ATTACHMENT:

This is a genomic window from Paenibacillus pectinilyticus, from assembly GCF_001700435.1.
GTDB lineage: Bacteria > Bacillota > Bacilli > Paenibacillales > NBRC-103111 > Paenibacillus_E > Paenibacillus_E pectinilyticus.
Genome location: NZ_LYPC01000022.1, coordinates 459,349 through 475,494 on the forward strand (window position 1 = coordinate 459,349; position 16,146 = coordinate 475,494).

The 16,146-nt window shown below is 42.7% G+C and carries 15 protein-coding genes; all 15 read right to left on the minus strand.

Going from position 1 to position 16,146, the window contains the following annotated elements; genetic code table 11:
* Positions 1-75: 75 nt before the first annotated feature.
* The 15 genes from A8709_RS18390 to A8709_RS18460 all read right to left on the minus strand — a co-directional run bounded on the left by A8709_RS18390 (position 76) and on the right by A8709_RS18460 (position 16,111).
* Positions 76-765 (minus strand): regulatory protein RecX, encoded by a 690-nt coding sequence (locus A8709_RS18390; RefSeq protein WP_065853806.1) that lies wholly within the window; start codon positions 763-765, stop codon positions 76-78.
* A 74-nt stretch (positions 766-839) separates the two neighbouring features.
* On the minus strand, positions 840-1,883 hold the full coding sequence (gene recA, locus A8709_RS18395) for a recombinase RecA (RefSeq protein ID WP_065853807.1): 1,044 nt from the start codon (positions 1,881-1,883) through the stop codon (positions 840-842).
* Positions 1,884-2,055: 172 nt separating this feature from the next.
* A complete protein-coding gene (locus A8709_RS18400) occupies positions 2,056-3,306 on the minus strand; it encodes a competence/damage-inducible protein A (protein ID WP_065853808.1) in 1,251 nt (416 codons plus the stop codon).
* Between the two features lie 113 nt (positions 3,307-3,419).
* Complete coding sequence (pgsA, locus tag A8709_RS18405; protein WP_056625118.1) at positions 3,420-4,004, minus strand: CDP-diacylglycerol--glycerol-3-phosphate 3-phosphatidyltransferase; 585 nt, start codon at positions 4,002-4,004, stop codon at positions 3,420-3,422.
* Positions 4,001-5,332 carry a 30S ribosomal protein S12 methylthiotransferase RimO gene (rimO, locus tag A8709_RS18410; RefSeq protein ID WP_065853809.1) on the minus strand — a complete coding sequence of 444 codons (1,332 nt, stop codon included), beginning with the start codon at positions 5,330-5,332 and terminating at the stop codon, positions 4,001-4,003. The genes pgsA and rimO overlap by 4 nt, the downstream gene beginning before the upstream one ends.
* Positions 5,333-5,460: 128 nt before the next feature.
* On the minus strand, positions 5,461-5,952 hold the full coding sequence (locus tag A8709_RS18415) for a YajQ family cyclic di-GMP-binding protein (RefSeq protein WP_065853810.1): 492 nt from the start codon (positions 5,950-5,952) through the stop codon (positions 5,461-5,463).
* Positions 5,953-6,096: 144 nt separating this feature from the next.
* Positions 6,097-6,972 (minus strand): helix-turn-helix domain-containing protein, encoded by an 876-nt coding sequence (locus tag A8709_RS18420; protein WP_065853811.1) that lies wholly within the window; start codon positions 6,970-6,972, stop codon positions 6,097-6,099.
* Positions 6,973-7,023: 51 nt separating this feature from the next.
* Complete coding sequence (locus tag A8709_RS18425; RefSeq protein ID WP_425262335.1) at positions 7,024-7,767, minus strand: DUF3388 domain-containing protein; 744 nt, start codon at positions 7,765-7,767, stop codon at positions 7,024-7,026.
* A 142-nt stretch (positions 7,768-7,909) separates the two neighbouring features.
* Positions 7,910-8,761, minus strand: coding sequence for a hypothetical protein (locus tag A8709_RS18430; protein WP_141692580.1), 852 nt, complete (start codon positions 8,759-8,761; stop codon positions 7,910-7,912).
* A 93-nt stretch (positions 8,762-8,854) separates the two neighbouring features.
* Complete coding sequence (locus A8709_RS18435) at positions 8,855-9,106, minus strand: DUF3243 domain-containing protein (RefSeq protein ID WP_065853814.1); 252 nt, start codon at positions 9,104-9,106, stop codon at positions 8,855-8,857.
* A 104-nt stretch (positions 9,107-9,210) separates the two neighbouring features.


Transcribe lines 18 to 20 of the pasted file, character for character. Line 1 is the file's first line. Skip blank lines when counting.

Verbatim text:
* Positions 5,953-6,096: 144 nt separating this feature from the next.
* Positions 6,097-6,972 (minus strand): helix-turn-helix domain-containing protein, encoded by an 876-nt coding sequence (locus tag A8709_RS18420; protein WP_065853811.1) that lies wholly within the window; start codon positions 6,970-6,972, stop codon positions 6,097-6,099.
* Positions 6,973-7,023: 51 nt separating this feature from the next.